Home
Oil flash points were obtained by simply pouring water into a pan, droping in 2 or 3 drops of essential oil, turning on a low heat, placing a thermometer into the water only (so it's not touching the pan) and waiting as the water (and oil) slowly heated up. The rate of heating used in these experiments was 1 degree rise in temperature roughly every 2 seconds. At some point, the oil would have a subtle steam like effect as it started to vaporize. The temperature at which that occurs is called it’s flash point.

Knowing an essential oil’s flash point can be useful for a few reasons.
 1. Flash points can serve as a guide for which oils might be more useful in a bath. If given the option of German Chamomile or Roman Chamomile, the German Chamomile might work a little better since it will take a little longer to vaporize away.
 2. Flash points are useful when making soap for a similar reason. Essential oils with low flash points may vaporize away during the soap making process and not actually make it into the soap...
 3. Flash points can also be useful to check to see if an essential oil is authentic and genuine. Minor variations from the temperatures listed below are likely to occur since oils are all unique products of nature, harvesting method, distillation method, etc. However, if oil from a bottle of Roman Chamomile oil is tested and it doesn't flash out of the pan until 178 degrees, that should be a red flag. 

 

Anise (Aniseed) 124-126 °F
Basil 123-125 °F
Bay Laurel 125-127 °F
Benzoin 135-137 °F
Bergamot 132-134 °F
Birch (Sweet) 124-126 °F
Black Pepper 138-140 °F
Cajeput 123-125 °F
Camphor (White) 128-130 °F
Carrot Seed 128-130 °F
Chamomile (German) 125-127 °F
Chamomile (Roman) 110-112 °F
Cinnamon Leaf 115-117 °F
Coriander 132-134 °F
Cypress 144-146 °F
Elemi 122-124 °F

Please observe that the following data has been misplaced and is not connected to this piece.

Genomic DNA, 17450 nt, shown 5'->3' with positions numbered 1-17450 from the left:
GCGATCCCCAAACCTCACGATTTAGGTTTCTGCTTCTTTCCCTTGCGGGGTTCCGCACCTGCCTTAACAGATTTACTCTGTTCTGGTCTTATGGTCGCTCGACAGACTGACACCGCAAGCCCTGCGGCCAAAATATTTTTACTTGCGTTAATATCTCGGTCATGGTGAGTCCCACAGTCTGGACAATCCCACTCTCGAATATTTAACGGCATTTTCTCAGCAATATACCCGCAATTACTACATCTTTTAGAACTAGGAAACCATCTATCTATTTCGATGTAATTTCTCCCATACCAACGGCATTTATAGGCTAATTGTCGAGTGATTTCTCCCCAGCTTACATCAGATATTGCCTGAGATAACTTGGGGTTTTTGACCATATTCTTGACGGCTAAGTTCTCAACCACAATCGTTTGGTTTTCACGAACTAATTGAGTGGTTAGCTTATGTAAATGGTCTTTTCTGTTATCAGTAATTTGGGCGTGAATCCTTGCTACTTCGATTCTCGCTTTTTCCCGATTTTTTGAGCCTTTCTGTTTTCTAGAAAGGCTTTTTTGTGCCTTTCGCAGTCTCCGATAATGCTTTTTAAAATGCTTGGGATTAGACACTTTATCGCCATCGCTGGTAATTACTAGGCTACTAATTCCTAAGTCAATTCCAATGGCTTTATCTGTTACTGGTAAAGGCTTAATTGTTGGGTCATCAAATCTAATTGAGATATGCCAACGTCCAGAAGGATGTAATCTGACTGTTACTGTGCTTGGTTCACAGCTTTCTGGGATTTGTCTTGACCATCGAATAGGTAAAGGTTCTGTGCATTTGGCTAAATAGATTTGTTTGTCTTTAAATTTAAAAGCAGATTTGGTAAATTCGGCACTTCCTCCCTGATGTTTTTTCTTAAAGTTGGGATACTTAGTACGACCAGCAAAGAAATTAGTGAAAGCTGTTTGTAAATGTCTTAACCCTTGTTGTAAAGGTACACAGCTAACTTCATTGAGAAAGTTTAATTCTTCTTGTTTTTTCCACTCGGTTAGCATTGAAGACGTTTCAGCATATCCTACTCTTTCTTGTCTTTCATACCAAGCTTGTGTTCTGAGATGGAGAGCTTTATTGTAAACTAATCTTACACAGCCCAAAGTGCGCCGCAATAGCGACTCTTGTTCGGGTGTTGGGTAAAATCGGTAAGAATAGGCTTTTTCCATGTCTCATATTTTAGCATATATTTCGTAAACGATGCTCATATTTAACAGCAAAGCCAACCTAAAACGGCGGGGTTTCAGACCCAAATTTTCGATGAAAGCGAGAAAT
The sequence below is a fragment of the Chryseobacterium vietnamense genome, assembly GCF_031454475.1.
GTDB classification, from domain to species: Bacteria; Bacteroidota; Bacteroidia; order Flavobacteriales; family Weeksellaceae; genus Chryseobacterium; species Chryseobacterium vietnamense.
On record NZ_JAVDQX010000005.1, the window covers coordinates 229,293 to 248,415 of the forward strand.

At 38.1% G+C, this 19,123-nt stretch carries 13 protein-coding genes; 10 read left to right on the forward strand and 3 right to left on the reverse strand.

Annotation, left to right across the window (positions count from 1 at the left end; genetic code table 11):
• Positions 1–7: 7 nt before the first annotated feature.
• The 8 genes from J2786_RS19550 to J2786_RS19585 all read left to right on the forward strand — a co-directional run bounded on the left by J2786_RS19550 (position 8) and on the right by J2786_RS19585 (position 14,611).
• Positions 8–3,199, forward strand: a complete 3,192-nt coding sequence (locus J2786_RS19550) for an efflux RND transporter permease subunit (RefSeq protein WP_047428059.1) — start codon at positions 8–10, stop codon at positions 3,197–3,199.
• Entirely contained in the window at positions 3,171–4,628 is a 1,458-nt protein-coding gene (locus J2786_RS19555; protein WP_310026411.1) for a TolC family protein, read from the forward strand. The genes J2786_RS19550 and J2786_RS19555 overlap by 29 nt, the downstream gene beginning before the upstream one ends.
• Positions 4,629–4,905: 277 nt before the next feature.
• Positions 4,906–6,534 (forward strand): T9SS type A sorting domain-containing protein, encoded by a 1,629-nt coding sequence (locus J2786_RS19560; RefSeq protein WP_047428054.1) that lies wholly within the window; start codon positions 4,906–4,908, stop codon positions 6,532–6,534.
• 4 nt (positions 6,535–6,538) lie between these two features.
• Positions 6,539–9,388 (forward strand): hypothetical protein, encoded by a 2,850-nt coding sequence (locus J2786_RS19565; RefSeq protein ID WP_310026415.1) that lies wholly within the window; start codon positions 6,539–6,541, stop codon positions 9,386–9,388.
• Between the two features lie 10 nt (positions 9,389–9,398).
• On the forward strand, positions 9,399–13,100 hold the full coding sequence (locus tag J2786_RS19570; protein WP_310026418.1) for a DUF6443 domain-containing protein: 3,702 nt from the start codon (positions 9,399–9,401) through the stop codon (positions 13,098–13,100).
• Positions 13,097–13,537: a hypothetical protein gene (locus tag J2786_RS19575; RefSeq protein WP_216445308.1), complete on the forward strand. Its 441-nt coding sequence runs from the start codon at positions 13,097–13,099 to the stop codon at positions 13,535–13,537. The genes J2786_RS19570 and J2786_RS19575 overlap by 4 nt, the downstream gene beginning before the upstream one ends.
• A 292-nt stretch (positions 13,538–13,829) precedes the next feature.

Eucalyptus (Citriodora) 125-127 °F
Eucalyptus (Globulus) 130-132 °F
 Eucalyptus (Radiata) 118-120 °F
Fennel 137-139 °F
Frankincense 138-140 °F
Galbanum 137-139 °F
Geranium 119-121 °F
Ginger 145-147 °F
Grapefruit 123-125 °F
Helichrysum 127-129 °F
Hyssop 127-129 °F
Lavender (English) 130-132 °F
Lavender (Spanish) 128-130 °F
Lavender (Spike) 128-130 °F
Lemon 113-115 °F
Lemongrass 133-135 °F
Lime 132-134 °F
Mandarin (Green) 130-132 °F
Manuka 138-140 °F
Melissa 110-112 °F
 Myrrh 135-137 °F
Neroli (Portugal) 129-131 °F
Niaouli 129-131 °F
Nutmeg 130-132 °F
Orange (Sweet) 134-136 °F
Oregano 131-133 °F
Palmarosa 122-124 °F
Peppermint 132-134 °F
Petitgrain 119-121 °F
Pine (Scotch) 124-126 °F
Ravensara 134-136 °F
Rosemary 125-127 °F
Sandalwood (Australian) 131-133 °F
Tea Tree 121-123 °F
Thyme 123-125 °F
Yarrow 121-123 °F


  Oils A-B      Oils C-E      Oils F-J      Oils K-N      Oils O-R      Oils S-Z  
Home
  Reference SourcesLast Update ☆ ~~ Mar 21, 2013   Home

  ~  The Recommended Fine Print  ~
All information, suggestions, and opinions shown on this website are for educational purposes only and do not replace
medical advice nor are they intended to diagnose, cure, treat, or prevent any disease or health problems.
I am NOT a doctor and never, ever want to be one!         I am not responsible for any of your health choices!
Information given here has not been evaluated by the US FDA nor by any other U.S. governing body to the
best of my knowledge nor does it replace the advice of any licensed health-care professional.
Your health is your responsibility!!   Peace out.   ~ Jonn ☆ ~~